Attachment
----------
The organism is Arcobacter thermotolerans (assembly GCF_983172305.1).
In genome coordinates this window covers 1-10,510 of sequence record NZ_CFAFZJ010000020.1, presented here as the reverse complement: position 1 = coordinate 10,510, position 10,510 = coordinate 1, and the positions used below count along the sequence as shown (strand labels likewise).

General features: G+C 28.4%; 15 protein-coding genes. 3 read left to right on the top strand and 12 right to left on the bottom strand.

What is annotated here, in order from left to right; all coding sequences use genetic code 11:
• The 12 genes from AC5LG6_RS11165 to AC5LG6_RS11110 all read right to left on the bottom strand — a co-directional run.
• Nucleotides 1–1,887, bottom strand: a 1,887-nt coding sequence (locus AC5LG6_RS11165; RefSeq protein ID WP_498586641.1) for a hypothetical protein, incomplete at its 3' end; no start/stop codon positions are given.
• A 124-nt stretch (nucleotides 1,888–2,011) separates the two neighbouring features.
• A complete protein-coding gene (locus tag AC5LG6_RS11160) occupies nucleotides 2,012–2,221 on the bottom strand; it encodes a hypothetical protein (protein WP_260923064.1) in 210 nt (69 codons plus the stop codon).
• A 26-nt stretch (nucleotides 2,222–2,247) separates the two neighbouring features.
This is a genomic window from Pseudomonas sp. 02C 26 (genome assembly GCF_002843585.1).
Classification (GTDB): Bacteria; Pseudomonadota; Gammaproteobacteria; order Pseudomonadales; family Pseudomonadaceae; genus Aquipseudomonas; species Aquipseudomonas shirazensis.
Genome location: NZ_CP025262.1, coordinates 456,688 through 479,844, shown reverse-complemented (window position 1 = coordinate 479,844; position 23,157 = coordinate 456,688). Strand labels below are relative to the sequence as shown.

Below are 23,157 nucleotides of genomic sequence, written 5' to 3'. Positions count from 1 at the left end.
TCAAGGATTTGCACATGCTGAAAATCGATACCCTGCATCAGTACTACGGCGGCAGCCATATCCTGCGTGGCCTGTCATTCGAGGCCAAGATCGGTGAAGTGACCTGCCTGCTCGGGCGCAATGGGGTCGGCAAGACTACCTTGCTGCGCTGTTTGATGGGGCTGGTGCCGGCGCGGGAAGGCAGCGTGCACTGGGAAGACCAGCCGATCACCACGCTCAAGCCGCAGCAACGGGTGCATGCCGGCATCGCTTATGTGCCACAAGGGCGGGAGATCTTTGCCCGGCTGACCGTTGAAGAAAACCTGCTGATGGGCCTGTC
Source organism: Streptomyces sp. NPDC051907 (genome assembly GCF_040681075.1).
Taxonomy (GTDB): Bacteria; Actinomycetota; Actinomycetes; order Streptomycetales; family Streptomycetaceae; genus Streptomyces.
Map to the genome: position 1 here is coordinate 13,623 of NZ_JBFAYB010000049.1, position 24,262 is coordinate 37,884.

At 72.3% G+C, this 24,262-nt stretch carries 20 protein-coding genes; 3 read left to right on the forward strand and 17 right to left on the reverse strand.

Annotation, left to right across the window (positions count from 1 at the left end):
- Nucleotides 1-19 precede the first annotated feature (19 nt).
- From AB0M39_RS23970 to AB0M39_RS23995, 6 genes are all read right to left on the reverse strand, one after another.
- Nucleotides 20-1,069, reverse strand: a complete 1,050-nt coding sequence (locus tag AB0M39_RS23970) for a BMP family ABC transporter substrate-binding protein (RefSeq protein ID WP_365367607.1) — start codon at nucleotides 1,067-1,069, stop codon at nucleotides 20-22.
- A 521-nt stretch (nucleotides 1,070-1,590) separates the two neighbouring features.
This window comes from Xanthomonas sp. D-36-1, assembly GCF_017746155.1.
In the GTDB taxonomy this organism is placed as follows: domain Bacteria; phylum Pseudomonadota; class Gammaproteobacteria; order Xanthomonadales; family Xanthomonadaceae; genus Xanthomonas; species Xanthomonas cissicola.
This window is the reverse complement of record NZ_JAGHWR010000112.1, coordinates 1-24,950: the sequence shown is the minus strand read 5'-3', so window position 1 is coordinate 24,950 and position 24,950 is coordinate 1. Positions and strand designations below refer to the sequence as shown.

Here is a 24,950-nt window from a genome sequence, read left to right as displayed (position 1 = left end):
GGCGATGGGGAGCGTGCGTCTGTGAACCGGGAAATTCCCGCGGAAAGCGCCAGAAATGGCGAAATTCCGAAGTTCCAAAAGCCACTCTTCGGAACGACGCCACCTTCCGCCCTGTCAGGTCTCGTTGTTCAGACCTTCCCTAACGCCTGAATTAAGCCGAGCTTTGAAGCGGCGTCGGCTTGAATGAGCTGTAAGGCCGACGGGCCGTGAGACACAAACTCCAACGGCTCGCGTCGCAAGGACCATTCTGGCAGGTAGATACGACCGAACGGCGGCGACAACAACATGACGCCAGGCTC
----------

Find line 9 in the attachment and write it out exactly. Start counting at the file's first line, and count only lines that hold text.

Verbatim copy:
• A 26-nt stretch (nucleotides 2,222–2,247) separates the two neighbouring features.